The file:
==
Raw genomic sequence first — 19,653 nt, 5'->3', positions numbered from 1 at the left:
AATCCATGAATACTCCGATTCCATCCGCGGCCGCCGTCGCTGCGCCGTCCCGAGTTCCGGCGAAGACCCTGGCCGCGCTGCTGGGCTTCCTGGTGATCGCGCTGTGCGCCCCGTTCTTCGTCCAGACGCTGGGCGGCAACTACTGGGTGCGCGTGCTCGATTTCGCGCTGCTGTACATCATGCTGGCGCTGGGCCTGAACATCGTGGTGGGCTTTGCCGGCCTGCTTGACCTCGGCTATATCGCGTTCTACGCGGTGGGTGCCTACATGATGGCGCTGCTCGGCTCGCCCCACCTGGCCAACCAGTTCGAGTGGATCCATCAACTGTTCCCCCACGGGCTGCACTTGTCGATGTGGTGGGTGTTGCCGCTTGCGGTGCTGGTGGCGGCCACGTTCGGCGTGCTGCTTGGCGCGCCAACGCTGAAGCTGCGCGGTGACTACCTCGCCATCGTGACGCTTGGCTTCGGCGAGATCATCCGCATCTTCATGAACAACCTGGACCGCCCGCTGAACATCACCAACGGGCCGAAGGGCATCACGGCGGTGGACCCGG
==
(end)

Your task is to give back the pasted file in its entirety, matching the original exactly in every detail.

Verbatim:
Raw genomic sequence first — 19,653 nt, 5'->3', positions numbered from 1 at the left:
AATCCATGAATACTCCGATTCCATCCGCGGCCGCCGTCGCTGCGCCGTCCCGAGTTCCGGCGAAGACCCTGGCCGCGCTGCTGGGCTTCCTGGTGATCGCGCTGTGCGCCCCGTTCTTCGTCCAGACGCTGGGCGGCAACTACTGGGTGCGCGTGCTCGATTTCGCGCTGCTGTACATCATGCTGGCGCTGGGCCTGAACATCGTGGTGGGCTTTGCCGGCCTGCTTGACCTCGGCTATATCGCGTTCTACGCGGTGGGTGCCTACATGATGGCGCTGCTCGGCTCGCCCCACCTGGCCAACCAGTTCGAGTGGATCCATCAACTGTTCCCCCACGGGCTGCACTTGTCGATGTGGTGGGTGTTGCCGCTTGCGGTGCTGGTGGCGGCCACGTTCGGCGTGCTGCTTGGCGCGCCAACGCTGAAGCTGCGCGGTGACTACCTCGCCATCGTGACGCTTGGCTTCGGCGAGATCATCCGCATCTTCATGAACAACCTGGACCGCCCGCTGAACATCACCAACGGGCCGAAGGGCATCACGGCGGTGGACCCGG